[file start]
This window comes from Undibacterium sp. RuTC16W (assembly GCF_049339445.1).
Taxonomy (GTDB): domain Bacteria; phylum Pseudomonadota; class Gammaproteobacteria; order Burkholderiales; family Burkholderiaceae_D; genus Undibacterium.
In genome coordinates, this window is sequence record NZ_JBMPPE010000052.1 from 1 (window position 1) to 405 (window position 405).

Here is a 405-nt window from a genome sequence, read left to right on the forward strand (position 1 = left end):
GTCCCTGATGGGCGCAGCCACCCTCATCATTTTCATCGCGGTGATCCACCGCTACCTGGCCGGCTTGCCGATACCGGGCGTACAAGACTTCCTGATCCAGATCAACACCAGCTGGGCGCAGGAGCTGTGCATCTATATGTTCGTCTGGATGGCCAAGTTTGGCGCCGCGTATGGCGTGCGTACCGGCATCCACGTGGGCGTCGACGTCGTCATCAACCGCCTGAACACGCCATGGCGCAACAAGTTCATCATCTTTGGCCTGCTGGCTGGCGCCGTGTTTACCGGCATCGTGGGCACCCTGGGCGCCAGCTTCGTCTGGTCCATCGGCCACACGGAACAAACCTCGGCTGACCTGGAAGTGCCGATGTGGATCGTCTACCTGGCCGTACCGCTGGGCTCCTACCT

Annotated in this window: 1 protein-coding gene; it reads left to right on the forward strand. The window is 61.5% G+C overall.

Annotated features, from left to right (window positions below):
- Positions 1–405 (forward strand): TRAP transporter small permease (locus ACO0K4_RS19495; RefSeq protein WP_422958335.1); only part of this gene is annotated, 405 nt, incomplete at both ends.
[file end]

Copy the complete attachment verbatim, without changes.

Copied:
This window comes from Undibacterium sp. RuTC16W (assembly GCF_049339445.1).
Taxonomy (GTDB): domain Bacteria; phylum Pseudomonadota; class Gammaproteobacteria; order Burkholderiales; family Burkholderiaceae_D; genus Undibacterium.
In genome coordinates, this window is sequence record NZ_JBMPPE010000052.1 from 1 (window position 1) to 405 (window position 405).

Here is a 405-nt window from a genome sequence, read left to right on the forward strand (position 1 = left end):
GTCCCTGATGGGCGCAGCCACCCTCATCATTTTCATCGCGGTGATCCACCGCTACCTGGCCGGCTTGCCGATACCGGGCGTACAAGACTTCCTGATCCAGATCAACACCAGCTGGGCGCAGGAGCTGTGCATCTATATGTTCGTCTGGATGGCCAAGTTTGGCGCCGCGTATGGCGTGCGTACCGGCATCCACGTGGGCGTCGACGTCGTCATCAACCGCCTGAACACGCCATGGCGCAACAAGTTCATCATCTTTGGCCTGCTGGCTGGCGCCGTGTTTACCGGCATCGTGGGCACCCTGGGCGCCAGCTTCGTCTGGTCCATCGGCCACACGGAACAAACCTCGGCTGACCTGGAAGTGCCGATGTGGATCGTCTACCTGGCCGTACCGCTGGGCTCCTACCT

Annotated in this window: 1 protein-coding gene; it reads left to right on the forward strand. The window is 61.5% G+C overall.

Annotated features, from left to right (window positions below):
- Positions 1–405 (forward strand): TRAP transporter small permease (locus ACO0K4_RS19495; RefSeq protein WP_422958335.1); only part of this gene is annotated, 405 nt, incomplete at both ends.